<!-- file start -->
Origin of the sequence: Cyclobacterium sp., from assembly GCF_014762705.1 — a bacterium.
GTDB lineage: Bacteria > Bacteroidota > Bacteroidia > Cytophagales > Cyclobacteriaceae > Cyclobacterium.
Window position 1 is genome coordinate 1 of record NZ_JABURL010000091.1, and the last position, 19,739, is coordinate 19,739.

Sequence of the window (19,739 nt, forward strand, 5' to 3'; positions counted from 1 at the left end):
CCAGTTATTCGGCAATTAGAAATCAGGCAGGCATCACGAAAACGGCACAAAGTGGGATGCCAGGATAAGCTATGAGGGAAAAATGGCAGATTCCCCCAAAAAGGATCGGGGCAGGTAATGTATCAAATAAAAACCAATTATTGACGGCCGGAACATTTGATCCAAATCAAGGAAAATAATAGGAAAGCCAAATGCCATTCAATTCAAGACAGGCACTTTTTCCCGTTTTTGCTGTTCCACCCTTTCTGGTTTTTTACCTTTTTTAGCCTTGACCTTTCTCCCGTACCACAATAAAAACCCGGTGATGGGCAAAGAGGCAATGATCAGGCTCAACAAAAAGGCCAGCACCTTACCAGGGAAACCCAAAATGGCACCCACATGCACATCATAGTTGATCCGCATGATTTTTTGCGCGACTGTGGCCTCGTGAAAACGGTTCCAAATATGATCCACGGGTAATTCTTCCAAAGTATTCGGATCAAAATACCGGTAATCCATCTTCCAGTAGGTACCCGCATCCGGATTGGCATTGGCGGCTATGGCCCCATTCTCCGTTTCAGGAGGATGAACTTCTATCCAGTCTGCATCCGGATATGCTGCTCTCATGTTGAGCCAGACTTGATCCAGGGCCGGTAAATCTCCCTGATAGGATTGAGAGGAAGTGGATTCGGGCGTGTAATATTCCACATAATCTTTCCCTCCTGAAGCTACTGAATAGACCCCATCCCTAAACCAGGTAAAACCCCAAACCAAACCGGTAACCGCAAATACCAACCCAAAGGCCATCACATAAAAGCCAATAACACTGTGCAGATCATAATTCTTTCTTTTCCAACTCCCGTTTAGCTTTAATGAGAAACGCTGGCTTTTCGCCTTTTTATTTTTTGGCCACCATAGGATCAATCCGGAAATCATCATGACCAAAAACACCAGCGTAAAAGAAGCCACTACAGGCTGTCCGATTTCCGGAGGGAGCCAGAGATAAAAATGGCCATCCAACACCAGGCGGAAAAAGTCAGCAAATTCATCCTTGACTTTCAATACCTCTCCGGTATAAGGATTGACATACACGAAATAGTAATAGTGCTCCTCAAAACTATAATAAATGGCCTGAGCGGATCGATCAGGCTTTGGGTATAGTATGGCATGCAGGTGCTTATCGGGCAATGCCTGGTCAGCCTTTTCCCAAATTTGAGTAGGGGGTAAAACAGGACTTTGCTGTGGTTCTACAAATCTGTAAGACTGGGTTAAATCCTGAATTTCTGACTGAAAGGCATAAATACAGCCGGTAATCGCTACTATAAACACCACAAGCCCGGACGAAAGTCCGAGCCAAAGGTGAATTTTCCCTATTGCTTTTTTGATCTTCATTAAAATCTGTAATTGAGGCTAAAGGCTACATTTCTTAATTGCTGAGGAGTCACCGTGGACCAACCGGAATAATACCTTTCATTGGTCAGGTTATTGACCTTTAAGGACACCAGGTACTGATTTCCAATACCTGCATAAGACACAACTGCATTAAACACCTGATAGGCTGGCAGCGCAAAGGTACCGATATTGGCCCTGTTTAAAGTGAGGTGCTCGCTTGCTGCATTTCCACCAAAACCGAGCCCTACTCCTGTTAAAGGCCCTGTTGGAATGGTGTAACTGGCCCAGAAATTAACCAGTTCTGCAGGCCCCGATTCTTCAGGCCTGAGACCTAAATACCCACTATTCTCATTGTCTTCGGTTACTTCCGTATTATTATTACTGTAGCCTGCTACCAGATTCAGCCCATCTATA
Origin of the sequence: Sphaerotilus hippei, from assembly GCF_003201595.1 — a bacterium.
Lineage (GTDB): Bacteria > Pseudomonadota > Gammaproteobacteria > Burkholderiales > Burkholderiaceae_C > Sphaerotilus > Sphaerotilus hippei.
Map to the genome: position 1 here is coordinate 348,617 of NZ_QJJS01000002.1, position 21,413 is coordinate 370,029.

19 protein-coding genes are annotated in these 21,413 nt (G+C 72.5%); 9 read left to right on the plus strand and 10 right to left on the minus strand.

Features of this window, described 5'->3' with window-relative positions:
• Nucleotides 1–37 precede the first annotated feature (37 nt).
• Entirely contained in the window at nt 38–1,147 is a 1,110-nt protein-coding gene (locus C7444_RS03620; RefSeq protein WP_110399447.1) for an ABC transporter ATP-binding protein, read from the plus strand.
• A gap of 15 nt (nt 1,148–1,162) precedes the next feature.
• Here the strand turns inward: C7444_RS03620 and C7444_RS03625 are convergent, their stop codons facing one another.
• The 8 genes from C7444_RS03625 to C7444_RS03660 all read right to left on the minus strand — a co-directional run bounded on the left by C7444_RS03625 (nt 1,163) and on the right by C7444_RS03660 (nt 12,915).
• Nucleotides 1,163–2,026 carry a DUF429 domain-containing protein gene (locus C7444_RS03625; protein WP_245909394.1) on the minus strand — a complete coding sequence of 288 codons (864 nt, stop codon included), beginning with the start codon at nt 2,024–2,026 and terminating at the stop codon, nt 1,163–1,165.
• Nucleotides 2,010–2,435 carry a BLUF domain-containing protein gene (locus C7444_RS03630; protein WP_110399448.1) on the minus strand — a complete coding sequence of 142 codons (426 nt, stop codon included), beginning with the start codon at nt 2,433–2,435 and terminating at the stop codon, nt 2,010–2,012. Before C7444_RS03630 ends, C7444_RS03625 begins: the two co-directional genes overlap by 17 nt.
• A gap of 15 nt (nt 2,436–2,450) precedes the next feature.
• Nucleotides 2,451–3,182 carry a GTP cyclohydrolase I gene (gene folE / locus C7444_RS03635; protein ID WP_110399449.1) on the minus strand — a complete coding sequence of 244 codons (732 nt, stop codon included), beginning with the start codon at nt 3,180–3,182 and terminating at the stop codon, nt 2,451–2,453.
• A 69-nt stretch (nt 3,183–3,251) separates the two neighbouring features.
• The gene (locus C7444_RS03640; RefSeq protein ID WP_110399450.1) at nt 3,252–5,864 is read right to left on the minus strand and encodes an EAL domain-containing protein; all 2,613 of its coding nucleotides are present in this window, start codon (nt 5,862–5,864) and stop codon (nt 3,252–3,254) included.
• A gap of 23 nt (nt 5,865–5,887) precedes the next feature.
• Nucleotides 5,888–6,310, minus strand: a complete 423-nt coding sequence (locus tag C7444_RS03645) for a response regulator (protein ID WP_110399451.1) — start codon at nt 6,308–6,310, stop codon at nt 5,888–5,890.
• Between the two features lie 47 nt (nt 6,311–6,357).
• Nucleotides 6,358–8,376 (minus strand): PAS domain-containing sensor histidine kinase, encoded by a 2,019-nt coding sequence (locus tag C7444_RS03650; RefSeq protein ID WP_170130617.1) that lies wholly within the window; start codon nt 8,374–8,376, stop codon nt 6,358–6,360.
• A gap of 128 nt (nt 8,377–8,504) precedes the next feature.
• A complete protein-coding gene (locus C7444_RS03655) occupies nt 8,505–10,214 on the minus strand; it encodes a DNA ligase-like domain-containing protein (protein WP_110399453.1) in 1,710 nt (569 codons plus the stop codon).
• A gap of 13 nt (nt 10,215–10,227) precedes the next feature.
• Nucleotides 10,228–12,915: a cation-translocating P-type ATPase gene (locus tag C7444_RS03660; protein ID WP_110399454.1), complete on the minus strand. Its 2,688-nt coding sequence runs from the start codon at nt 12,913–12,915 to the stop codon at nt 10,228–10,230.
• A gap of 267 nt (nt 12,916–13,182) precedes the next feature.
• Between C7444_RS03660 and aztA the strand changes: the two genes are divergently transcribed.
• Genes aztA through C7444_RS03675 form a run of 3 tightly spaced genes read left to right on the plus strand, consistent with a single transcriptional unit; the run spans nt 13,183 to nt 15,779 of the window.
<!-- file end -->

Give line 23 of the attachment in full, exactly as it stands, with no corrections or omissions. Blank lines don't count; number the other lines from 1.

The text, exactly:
• Nucleotides 5,888–6,310, minus strand: a complete 423-nt coding sequence (locus tag C7444_RS03645) for a response regulator (protein ID WP_110399451.1) — start codon at nt 6,308–6,310, stop codon at nt 5,888–5,890.